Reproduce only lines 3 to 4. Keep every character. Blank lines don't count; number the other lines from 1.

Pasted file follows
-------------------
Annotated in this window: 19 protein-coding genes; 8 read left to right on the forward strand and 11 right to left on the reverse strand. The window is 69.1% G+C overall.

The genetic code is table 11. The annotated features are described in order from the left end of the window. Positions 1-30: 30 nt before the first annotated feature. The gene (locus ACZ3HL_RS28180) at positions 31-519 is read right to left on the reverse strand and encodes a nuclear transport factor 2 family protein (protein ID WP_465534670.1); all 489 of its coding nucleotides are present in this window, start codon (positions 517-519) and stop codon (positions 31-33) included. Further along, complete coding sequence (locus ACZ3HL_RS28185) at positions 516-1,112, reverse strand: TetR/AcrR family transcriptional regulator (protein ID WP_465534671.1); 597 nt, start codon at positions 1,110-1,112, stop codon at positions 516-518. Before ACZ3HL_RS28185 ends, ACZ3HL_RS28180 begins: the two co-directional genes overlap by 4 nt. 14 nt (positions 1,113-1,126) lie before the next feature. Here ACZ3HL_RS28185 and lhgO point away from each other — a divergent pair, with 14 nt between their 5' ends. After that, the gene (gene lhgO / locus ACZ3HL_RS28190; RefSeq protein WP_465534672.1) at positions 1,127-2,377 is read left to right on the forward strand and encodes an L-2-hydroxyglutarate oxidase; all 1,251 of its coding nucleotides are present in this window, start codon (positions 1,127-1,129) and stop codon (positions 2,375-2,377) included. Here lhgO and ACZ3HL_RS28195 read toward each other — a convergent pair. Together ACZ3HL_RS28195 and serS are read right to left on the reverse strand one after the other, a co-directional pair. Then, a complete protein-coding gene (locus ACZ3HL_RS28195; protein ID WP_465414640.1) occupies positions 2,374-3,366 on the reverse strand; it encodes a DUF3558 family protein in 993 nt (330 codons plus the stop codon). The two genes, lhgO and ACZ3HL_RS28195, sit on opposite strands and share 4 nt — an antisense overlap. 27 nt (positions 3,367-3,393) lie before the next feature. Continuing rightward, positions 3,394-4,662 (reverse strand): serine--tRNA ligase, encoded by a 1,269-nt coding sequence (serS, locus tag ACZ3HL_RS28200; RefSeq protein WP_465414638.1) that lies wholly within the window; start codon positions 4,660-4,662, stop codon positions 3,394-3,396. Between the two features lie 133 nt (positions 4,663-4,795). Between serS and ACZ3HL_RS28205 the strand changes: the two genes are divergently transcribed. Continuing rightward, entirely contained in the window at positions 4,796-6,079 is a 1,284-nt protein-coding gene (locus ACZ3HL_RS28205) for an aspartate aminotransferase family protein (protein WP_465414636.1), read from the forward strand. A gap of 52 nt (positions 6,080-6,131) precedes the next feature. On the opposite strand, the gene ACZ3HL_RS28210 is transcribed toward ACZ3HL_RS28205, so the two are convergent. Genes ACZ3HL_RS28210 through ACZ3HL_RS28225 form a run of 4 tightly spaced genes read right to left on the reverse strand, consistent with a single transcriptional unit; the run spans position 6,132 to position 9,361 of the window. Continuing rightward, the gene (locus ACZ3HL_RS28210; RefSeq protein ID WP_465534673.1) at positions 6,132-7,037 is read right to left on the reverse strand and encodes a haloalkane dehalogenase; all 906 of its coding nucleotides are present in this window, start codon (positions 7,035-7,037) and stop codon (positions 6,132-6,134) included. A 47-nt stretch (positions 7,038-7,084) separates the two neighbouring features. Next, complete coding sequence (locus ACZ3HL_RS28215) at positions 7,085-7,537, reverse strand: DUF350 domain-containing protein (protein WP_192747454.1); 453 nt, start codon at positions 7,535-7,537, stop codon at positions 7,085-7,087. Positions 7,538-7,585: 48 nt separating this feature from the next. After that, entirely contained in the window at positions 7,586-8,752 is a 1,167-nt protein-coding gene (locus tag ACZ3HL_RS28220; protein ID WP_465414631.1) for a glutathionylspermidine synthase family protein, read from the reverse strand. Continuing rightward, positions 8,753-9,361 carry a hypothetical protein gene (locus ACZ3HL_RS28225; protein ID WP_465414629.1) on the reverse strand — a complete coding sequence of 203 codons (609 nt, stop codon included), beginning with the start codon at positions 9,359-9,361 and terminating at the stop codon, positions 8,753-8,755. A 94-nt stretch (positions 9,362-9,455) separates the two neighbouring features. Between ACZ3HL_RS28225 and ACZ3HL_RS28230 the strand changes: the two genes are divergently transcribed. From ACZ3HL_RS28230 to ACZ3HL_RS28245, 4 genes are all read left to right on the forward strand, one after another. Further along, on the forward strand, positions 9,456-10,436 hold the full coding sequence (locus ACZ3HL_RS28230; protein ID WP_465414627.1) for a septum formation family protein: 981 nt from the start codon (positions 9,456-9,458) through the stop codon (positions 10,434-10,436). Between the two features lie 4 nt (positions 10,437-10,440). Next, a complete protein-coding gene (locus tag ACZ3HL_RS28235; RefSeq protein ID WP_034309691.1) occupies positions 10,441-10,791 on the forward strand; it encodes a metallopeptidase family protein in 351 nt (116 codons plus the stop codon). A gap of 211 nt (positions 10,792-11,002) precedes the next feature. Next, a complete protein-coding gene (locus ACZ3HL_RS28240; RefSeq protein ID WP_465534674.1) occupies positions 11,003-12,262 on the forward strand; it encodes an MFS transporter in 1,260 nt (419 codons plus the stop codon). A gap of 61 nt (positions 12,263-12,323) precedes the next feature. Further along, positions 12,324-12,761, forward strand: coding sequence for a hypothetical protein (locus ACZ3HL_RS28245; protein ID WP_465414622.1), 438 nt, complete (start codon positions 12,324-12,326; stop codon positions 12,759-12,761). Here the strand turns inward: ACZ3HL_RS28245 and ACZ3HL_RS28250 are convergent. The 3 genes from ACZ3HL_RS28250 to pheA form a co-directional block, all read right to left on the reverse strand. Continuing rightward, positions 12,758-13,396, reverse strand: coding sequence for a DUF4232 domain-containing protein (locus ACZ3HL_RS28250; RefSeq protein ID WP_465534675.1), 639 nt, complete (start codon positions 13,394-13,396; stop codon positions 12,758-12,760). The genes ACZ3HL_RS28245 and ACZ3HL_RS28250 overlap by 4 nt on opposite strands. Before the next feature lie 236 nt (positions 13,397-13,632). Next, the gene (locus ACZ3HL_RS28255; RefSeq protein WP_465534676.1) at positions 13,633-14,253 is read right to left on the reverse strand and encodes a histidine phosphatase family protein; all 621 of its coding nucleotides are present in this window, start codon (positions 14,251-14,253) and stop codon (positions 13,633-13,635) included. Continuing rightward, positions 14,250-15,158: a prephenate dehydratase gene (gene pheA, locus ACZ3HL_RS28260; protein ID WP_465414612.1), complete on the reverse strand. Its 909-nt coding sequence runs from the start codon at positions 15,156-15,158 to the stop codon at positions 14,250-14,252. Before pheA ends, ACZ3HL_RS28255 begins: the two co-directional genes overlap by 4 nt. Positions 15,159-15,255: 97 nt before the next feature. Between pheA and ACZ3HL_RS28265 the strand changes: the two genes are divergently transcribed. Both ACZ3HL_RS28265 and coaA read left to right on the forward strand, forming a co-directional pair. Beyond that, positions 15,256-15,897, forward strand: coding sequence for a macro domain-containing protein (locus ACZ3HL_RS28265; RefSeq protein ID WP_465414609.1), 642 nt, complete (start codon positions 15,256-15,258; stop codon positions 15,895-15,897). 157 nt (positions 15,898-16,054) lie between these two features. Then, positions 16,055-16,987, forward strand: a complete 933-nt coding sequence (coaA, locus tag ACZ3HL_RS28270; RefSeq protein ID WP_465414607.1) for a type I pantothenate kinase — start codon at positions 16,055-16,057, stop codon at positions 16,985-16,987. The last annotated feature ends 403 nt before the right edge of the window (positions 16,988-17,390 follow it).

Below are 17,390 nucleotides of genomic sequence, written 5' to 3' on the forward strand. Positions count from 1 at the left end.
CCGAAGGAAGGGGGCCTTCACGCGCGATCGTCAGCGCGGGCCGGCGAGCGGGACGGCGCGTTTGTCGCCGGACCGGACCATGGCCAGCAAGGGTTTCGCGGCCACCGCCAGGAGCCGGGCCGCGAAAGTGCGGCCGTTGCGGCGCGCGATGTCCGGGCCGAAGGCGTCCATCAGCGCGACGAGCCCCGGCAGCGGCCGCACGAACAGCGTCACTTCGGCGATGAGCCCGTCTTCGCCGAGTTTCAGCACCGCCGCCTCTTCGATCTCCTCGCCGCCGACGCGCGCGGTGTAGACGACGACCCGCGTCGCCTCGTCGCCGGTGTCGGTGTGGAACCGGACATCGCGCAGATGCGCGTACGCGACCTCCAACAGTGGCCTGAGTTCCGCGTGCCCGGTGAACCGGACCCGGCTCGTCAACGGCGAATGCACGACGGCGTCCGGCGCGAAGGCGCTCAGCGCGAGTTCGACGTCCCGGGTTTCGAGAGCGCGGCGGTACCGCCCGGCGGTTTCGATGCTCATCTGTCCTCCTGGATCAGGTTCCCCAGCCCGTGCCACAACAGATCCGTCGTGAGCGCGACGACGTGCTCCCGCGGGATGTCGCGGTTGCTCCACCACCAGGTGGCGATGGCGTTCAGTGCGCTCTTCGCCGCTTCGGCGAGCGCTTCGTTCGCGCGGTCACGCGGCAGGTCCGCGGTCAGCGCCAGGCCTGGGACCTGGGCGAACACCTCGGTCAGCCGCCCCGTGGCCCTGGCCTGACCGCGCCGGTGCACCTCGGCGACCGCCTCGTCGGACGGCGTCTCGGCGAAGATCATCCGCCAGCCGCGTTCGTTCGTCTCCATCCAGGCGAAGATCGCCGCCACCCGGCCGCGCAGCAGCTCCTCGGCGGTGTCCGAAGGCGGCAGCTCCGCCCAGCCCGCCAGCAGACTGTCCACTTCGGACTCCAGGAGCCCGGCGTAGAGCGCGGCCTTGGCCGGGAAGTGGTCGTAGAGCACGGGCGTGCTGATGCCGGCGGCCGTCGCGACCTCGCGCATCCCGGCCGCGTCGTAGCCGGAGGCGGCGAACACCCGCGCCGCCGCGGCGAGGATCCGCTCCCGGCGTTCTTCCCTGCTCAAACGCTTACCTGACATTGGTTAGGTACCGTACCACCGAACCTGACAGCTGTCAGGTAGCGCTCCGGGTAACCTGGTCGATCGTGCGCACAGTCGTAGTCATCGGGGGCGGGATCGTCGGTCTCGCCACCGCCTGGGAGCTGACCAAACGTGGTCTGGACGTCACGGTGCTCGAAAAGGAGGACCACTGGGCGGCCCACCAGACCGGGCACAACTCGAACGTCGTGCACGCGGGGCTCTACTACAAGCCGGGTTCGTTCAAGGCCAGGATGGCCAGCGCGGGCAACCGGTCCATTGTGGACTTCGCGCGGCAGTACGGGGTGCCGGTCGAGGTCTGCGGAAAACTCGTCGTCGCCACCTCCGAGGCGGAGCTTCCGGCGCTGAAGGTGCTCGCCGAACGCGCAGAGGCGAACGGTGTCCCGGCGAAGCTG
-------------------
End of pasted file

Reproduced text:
Below are 17,390 nucleotides of genomic sequence, written 5' to 3' on the forward strand. Positions count from 1 at the left end.
CCGAAGGAAGGGGGCCTTCACGCGCGATCGTCAGCGCGGGCCGGCGAGCGGGACGGCGCGTTTGTCGCCGGACCGGACCATGGCCAGCAAGGGTTTCGCGGCCACCGCCAGGAGCCGGGCCGCGAAAGTGCGGCCGTTGCGGCGCGCGATGTCCGGGCCGAAGGCGTCCATCAGCGCGACGAGCCCCGGCAGCGGCCGCACGAACAGCGTCACTTCGGCGATGAGCCCGTCTTCGCCGAGTTTCAGCACCGCCGCCTCTTCGATCTCCTCGCCGCCGACGCGCGCGGTGTAGACGACGACCCGCGTCGCCTCGTCGCCGGTGTCGGTGTGGAACCGGACATCGCGCAGATGCGCGTACGCGACCTCCAACAGTGGCCTGAGTTCCGCGTGCCCGGTGAACCGGACCCGGCTCGTCAACGGCGAATGCACGACGGCGTCCGGCGCGAAGGCGCTCAGCGCGAGTTCGACGTCCCGGGTTTCGAGAGCGCGGCGGTACCGCCCGGCGGTTTCGATGCTCATCTGTCCTCCTGGATCAGGTTCCCCAGCCCGTGCCACAACAGATCCGTCGTGAGCGCGACGACGTGCTCCCGCGGGATGTCGCGGTTGCTCCACCACCAGGTGGCGATGGCGTTCAGTGCGCTCTTCGCCGCTTCGGCGAGCGCTTCGTTCGCGCGGTCACGCGGCAGGTCCGCGGTCAGCGCCAGGCCTGGGACCTGGGCGAACACCTCGGTCAGCCGCCCCGTGGCCCTGGCCTGACCGCGCCGGTGCACCTCGGCGACCGCCTCGTCGGACGGCGTCTCGGCGAAGATCATCCGCCAGCCGCGTTCGTTCGTCTCCATCCAGGCGAAGATCGCCGCCACCCGGCCGCGCAGCAGCTCCTCGGCGGTGTCCGAAGGCGGCAGCTCCGCCCAGCCCGCCAGCAGACTGTCCACTTCGGACTCCAGGAGCCCGGCGTAGAGCGCGGCCTTGGCCGGGAAGTGGTCGTAGAGCACGGGCGTGCTGATGCCGGCGGCCGTCGCGACCTCGCGCATCCCGGCCGCGTCGTAGCCGGAGGCGGCGAACACCCGCGCCGCCGCGGCGAGGATCCGCTCCCGGCGTTCTTCCCTGCTCAAACGCTTACCTGACATTGGTTAGGTACCGTACCACCGAACCTGACAGCTGTCAGGTAGCGCTCCGGGTAACCTGGTCGATCGTGCGCACAGTCGTAGTCATCGGGGGCGGGATCGTCGGTCTCGCCACCGCCTGGGAGCTGACCAAACGTGGTCTGGACGTCACGGTGCTCGAAAAGGAGGACCACTGGGCGGCCCACCAGACCGGGCACAACTCGAACGTCGTGCACGCGGGGCTCTACTACAAGCCGGGTTCGTTCAAGGCCAGGATGGCCAGCGCGGGCAACCGGTCCATTGTGGACTTCGCGCGGCAGTACGGGGTGCCGGTCGAGGTCTGCGGAAAACTCGTCGTCGCCACCTCCGAGGCGGAGCTTCCGGCGCTGAAGGTGCTCGCCGAACGCGCAGAGGCGAACGGTGTCCCGGCGAAGCTG